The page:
Covid transmission influenced by blood transmission rules

Sam Wood
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Data models show that blood transfusion rules are key to Covid spread.

Accumulated evidence worldwide shows that blood type affects the risk of SARS-CoV-2 infection, with blood Type O being less susceptible and non-O blood types more susceptible. The results of a new data model by Dr Peter Ellis, Senior Lecturer in Molecular Genetics and Reproduction at the University of Kent’s School of Biosciences reveals the most likely explanation is that SARS-CoV-2 infection behaves similarly to a blood transfusion. He said:

‘Evidence globally suggests that blood Type O individuals are less likely to contract Covid than those with non-O blood types, however the magnitude of this difference varies substantially between regions. Using information from around the world, our latest data model indicates that SARS-CoV-2 infection behaves similarly to a blood transfusion, and that infected patients are 2-3 times more likely to pass the virus on to someone for whom they are a compatible blood donor.

‘This explains why Type O people have a lower risk of infection. Just as they reject blood transfusions from non-O types, they may reject virus particles from a patient with non-O blood, thus escaping infection.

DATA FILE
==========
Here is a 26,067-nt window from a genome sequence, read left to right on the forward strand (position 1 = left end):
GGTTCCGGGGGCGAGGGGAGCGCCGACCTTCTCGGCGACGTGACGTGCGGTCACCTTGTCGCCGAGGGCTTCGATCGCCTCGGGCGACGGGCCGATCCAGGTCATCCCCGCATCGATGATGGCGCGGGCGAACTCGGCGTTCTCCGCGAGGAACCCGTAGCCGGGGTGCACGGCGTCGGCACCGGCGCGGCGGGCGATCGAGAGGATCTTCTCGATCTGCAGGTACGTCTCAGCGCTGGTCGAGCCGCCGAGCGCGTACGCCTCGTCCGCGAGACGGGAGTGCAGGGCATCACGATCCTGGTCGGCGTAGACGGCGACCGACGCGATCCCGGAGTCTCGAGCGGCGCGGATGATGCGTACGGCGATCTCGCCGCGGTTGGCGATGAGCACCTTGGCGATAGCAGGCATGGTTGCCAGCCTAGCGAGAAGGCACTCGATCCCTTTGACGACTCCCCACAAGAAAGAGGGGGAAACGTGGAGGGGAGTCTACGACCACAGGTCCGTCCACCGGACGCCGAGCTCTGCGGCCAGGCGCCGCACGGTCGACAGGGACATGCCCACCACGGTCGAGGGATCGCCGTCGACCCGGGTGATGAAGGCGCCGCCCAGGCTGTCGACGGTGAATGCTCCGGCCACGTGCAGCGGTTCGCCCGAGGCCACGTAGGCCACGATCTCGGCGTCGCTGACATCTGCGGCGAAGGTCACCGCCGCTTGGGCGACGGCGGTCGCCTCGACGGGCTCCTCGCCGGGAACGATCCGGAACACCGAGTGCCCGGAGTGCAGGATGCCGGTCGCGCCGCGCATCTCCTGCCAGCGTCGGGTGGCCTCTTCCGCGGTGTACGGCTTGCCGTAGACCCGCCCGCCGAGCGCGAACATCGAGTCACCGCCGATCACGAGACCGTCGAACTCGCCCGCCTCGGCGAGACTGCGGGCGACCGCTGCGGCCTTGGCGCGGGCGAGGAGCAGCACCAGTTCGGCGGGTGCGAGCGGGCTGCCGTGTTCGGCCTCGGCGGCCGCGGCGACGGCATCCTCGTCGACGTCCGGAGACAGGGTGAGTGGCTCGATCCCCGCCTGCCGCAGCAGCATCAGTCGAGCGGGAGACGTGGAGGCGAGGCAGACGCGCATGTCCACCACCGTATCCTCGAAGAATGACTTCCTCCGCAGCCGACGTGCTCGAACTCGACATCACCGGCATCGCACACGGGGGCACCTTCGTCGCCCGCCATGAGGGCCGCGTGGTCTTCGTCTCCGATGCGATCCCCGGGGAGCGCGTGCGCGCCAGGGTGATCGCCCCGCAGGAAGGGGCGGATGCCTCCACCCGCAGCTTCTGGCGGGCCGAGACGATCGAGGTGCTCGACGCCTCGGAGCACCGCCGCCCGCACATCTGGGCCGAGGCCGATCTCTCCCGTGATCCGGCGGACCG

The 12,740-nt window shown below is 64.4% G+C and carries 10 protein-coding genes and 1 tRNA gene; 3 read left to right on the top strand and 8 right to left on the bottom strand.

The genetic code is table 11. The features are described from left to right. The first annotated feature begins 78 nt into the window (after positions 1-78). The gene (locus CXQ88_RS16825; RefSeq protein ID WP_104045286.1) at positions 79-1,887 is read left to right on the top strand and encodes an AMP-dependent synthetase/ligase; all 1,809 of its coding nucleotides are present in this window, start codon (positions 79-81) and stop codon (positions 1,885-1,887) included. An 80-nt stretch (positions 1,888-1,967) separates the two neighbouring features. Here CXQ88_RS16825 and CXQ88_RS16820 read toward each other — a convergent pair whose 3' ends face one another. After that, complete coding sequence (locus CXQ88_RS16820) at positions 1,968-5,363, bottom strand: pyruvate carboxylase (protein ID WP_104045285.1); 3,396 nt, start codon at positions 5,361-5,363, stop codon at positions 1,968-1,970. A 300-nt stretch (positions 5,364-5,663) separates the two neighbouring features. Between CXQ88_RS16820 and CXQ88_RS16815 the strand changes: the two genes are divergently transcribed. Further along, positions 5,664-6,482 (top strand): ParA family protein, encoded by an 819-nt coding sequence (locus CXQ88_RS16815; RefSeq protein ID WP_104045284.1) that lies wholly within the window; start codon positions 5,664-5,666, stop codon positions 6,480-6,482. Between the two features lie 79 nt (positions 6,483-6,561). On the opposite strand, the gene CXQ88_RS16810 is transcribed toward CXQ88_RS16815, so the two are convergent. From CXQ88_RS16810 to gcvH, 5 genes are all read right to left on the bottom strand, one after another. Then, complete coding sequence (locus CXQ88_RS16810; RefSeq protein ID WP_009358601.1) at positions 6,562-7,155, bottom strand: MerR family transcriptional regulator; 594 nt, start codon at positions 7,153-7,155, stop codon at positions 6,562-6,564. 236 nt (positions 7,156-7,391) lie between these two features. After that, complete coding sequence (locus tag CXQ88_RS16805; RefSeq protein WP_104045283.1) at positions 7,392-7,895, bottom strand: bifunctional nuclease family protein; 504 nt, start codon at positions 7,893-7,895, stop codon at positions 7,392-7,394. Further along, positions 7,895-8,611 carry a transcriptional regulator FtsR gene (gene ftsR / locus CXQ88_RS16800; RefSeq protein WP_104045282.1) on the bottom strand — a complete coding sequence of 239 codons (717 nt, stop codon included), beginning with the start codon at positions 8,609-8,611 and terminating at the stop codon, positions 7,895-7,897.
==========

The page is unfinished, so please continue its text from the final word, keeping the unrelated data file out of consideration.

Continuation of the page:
‘However, individuals with Type O blood are universal donors that can give blood to anyone. Similarly once infected they are also able to infect others of any blood type. Conversely, those with Type A blood (the most common non-O type in the UK) are more likely to catch the virus and less likely to pass it on.

‘These transmission effects also mean that differences in the frequency of blood types may partly explain variations in epidemic severity worldwide, as countries with a wider diversity of blood groups will present natural barriers to virus circulation.

‘In the light of this, the University of Kent’s School of Biosciences examined whether it would be useful to prioritise vaccination based on blood type. Crucially, they discovered that prioritising either more infectious (Type O) or more vulnerable (Type A) people reduces the overall efficacy of the campaign to reduce infections.

‘Our conclusion is that prioritising any single blood type for vaccination is worse than choosing at random. The growing perception that “Type O means you’re low risk” is not a safe conclusion for the broad public. Being Type O may mean you’re personally slightly safer, but you’re more of a risk to other people whilst you remain unvaccinated.’

Dr Ellis’s paper, ‘Modelling suggests ABO histo-incompatibility may substantially reduce SARS-CoV-2 transmission’ is published in the journal Epidemics.

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